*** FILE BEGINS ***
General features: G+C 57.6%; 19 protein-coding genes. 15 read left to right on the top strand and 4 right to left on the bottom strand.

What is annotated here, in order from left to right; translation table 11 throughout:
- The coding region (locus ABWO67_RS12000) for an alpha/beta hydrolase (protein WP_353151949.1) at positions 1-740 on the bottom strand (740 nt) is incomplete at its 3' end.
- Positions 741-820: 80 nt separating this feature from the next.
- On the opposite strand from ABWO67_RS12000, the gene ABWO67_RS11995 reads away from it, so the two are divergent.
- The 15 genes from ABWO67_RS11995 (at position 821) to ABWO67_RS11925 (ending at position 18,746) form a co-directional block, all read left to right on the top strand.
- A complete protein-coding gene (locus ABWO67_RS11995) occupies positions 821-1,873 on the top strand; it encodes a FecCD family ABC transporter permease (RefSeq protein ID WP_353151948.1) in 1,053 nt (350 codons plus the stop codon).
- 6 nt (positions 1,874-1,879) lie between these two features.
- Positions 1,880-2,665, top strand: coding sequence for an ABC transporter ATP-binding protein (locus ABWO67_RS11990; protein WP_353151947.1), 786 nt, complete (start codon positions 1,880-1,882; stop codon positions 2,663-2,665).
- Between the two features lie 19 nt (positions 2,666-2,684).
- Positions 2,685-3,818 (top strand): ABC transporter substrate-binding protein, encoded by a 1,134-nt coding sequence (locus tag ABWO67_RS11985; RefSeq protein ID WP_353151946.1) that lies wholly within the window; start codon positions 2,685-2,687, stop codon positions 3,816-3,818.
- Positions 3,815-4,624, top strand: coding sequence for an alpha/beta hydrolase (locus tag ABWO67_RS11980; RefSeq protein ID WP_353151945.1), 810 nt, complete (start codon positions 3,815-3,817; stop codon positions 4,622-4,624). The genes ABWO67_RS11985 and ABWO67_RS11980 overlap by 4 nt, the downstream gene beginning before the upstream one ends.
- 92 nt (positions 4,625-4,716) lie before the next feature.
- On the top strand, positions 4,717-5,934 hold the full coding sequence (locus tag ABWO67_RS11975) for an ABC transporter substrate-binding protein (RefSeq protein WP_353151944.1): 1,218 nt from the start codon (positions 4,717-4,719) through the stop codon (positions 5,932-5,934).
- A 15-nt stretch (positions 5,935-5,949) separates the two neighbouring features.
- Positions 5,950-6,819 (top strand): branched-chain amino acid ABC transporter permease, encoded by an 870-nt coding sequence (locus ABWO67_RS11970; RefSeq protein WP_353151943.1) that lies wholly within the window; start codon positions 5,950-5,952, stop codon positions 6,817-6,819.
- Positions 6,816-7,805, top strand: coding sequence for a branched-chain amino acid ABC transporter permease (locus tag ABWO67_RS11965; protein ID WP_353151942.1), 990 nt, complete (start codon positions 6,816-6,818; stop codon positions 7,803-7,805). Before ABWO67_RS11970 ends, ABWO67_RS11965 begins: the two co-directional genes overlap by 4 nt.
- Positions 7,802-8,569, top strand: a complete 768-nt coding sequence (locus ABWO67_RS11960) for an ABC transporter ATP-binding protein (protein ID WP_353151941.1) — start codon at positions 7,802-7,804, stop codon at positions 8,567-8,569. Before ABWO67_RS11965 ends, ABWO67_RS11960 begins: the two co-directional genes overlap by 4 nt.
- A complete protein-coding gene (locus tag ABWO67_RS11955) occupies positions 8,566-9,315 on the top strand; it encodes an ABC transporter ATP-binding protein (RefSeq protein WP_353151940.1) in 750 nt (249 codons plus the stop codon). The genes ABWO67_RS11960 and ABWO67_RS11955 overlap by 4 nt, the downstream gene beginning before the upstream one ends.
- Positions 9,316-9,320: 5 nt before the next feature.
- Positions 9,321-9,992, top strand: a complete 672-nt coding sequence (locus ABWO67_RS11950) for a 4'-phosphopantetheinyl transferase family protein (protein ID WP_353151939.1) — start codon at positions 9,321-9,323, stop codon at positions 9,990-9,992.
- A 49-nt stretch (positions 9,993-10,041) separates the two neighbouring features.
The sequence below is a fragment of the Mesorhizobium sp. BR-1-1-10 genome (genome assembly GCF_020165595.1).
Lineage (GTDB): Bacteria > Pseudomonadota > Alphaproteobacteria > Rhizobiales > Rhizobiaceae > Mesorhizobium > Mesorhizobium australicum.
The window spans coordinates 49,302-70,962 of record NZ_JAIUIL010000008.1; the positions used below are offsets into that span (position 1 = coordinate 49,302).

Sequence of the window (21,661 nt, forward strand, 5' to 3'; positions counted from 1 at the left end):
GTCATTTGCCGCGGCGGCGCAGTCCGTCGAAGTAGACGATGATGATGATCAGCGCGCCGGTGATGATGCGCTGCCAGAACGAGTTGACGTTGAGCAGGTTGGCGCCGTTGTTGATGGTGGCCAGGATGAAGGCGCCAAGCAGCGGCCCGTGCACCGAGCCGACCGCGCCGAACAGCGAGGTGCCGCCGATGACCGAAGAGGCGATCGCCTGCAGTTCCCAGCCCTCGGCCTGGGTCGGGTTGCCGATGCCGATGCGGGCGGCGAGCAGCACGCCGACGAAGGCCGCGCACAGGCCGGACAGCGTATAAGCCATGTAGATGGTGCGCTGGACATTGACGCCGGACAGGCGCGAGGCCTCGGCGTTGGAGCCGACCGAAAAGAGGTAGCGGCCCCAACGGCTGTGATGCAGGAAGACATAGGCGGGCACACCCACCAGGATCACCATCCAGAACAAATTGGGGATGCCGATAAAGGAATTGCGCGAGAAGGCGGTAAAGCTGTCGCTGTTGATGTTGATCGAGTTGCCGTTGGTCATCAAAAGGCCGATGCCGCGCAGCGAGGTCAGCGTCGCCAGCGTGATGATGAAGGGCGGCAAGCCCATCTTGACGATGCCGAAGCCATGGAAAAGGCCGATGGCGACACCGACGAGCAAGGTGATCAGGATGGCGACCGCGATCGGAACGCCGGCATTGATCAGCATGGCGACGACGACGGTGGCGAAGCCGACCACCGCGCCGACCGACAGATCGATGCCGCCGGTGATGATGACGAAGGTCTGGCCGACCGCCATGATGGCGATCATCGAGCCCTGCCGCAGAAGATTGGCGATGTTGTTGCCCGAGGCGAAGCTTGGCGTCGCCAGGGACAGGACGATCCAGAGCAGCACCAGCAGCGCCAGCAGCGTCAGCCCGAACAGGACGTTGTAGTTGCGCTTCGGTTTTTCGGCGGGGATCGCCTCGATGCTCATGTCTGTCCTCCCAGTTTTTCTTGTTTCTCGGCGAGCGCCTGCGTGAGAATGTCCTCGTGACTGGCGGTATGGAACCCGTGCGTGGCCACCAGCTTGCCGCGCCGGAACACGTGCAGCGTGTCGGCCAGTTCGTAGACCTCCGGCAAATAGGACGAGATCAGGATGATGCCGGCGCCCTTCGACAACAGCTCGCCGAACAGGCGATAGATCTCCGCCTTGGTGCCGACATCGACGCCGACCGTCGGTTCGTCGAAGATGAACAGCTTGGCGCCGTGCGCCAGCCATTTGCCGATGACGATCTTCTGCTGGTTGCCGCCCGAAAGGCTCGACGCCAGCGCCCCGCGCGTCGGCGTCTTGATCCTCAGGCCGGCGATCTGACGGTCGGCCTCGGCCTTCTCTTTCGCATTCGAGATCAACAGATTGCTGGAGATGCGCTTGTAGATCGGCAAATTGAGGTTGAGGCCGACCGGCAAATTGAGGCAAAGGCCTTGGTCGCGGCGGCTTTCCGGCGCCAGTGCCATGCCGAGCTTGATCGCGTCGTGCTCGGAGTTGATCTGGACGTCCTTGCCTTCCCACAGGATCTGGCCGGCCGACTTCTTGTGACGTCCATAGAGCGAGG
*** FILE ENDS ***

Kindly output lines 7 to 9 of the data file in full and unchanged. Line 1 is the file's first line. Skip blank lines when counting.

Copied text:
- A complete protein-coding gene (locus ABWO67_RS11995) occupies positions 821-1,873 on the top strand; it encodes a FecCD family ABC transporter permease (RefSeq protein ID WP_353151948.1) in 1,053 nt (350 codons plus the stop codon).
- 6 nt (positions 1,874-1,879) lie between these two features.
- Positions 1,880-2,665, top strand: coding sequence for an ABC transporter ATP-binding protein (locus ABWO67_RS11990; protein WP_353151947.1), 786 nt, complete (start codon positions 1,880-1,882; stop codon positions 2,663-2,665).